For those who knew Paolo well, his legacy is not only his science but the memory of the exemplary man that had deep compassion for others, that followed personal convictions, and saw the beauty and magic in life every day. Paolo’s love for astronomy, biology, and the pursuit of a deeper understanding of the complexities and intricacies of nature was his driving force that was highlighted in the 2013 publication ‘Ti Sembra il Caso?’, a book of reflections on the nature of chance, circadian clocks and the rhythm of life, co-authored with the prize winning Italian author Erri de Luca. His passion for film, music, great food and exceptional wine was a testament to Paolo’s ability to appreciate the smaller pleasures in life. Not surprisingly, the attention to detail and the warmth with which Paolo pursued science was no different than dinner gatherings at home with Emiliana. Being a guest at their table meant stimulating conversations that ranged widely in topic, that progressed in seamless cycles between Italian, French and English, and were interspersed with outstanding food and wine.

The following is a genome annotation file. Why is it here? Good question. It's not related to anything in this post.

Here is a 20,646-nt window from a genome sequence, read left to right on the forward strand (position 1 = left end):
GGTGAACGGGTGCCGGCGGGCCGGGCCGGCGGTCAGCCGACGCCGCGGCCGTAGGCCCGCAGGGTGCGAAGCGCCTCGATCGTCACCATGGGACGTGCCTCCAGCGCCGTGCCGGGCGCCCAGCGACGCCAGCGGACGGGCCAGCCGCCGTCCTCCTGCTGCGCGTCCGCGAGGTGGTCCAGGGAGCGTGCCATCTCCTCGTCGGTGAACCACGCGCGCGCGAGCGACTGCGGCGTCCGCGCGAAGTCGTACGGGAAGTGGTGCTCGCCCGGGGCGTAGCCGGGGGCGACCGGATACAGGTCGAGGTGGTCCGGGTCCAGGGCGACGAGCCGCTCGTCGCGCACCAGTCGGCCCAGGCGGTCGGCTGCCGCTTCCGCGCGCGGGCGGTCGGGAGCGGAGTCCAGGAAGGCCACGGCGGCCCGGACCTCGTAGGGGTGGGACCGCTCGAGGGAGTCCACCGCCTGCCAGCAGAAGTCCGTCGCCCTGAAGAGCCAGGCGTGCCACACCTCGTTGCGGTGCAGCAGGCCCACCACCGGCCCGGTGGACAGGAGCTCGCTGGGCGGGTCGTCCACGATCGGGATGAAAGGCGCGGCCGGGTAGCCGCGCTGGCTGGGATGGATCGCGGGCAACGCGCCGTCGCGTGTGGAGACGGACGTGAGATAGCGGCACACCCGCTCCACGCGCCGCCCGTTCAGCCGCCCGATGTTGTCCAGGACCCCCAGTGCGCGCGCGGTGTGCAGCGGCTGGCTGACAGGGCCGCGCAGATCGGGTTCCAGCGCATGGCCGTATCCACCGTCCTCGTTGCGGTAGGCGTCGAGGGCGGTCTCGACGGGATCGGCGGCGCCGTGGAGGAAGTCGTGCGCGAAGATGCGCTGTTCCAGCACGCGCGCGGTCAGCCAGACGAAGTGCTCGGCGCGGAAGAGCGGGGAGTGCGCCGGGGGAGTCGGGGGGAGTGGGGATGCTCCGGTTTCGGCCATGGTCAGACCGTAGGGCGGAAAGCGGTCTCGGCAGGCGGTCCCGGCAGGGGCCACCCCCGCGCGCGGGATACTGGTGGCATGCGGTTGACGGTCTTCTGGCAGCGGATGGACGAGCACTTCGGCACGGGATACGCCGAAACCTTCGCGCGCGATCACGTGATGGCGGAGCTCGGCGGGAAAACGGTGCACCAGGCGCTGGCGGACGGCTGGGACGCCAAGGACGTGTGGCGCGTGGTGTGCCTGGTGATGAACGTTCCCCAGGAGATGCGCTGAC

There are few that leave their mark so clearly visible on the world. These special individuals are visionaries in their craft, and pave new paths for others to follow. Without that specific intention, and with an incredibly humble approach, Paolo paved not only paths, but roads, highways and major interstates. While Paolo’s vision, creativity and multi-disciplinary approach within the fields of transcriptional regulation, epigenetic control, metabolism and circadian rhythms is his lasting scientific legacy, it is his warmth and personality which has left the most indelible mark on those who knew him well.

Paolo is survived by Emiliana Borrelli, herself an eminent prize-winning neuroscientist, his brothers Lucio and Emilio Sassone-Corsi and their extended families. For those of us fortunate enough to have been able to count Paolo as a close friend, the sadness we feel at his loss is a price we pay for the many years during which he enriched our lives. An irreplaceable loss, Paolo is deeply missed.